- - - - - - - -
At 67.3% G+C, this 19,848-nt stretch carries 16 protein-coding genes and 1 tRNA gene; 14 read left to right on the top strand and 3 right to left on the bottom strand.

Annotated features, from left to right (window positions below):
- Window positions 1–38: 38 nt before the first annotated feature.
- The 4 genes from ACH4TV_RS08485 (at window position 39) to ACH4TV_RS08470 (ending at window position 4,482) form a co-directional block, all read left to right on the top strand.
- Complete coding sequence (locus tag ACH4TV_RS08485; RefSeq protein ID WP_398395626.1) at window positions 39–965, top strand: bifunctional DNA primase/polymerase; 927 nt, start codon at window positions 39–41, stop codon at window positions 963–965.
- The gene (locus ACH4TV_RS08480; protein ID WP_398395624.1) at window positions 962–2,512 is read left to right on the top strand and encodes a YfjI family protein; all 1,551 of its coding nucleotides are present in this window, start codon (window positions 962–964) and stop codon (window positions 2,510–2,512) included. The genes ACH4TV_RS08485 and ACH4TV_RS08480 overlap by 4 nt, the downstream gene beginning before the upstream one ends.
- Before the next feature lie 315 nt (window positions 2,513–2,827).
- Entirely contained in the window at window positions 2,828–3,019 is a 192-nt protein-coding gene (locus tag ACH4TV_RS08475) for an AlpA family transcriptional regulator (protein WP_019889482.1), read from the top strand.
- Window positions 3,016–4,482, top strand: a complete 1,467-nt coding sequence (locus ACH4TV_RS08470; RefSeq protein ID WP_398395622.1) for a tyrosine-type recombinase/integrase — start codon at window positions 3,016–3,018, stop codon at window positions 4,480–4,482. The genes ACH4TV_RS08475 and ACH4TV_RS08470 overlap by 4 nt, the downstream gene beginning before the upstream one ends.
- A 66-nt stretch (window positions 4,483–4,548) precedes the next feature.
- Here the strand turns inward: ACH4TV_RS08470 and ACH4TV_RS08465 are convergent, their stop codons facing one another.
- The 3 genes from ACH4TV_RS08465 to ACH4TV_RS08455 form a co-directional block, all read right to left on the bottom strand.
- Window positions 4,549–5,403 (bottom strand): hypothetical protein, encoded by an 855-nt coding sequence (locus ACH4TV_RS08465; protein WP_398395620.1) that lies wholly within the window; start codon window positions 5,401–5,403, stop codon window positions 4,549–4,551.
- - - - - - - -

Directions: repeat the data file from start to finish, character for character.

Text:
At 67.3% G+C, this 19,848-nt stretch carries 16 protein-coding genes and 1 tRNA gene; 14 read left to right on the top strand and 3 right to left on the bottom strand.

Annotated features, from left to right (window positions below):
- Window positions 1–38: 38 nt before the first annotated feature.
- The 4 genes from ACH4TV_RS08485 (at window position 39) to ACH4TV_RS08470 (ending at window position 4,482) form a co-directional block, all read left to right on the top strand.
- Complete coding sequence (locus tag ACH4TV_RS08485; RefSeq protein ID WP_398395626.1) at window positions 39–965, top strand: bifunctional DNA primase/polymerase; 927 nt, start codon at window positions 39–41, stop codon at window positions 963–965.
- The gene (locus ACH4TV_RS08480; protein ID WP_398395624.1) at window positions 962–2,512 is read left to right on the top strand and encodes a YfjI family protein; all 1,551 of its coding nucleotides are present in this window, start codon (window positions 962–964) and stop codon (window positions 2,510–2,512) included. The genes ACH4TV_RS08485 and ACH4TV_RS08480 overlap by 4 nt, the downstream gene beginning before the upstream one ends.
- Before the next feature lie 315 nt (window positions 2,513–2,827).
- Entirely contained in the window at window positions 2,828–3,019 is a 192-nt protein-coding gene (locus tag ACH4TV_RS08475) for an AlpA family transcriptional regulator (protein WP_019889482.1), read from the top strand.
- Window positions 3,016–4,482, top strand: a complete 1,467-nt coding sequence (locus ACH4TV_RS08470; RefSeq protein ID WP_398395622.1) for a tyrosine-type recombinase/integrase — start codon at window positions 3,016–3,018, stop codon at window positions 4,480–4,482. The genes ACH4TV_RS08475 and ACH4TV_RS08470 overlap by 4 nt, the downstream gene beginning before the upstream one ends.
- A 66-nt stretch (window positions 4,483–4,548) precedes the next feature.
- Here the strand turns inward: ACH4TV_RS08470 and ACH4TV_RS08465 are convergent, their stop codons facing one another.
- The 3 genes from ACH4TV_RS08465 to ACH4TV_RS08455 form a co-directional block, all read right to left on the bottom strand.
- Window positions 4,549–5,403 (bottom strand): hypothetical protein, encoded by an 855-nt coding sequence (locus ACH4TV_RS08465; protein WP_398395620.1) that lies wholly within the window; start codon window positions 5,401–5,403, stop codon window positions 4,549–4,551.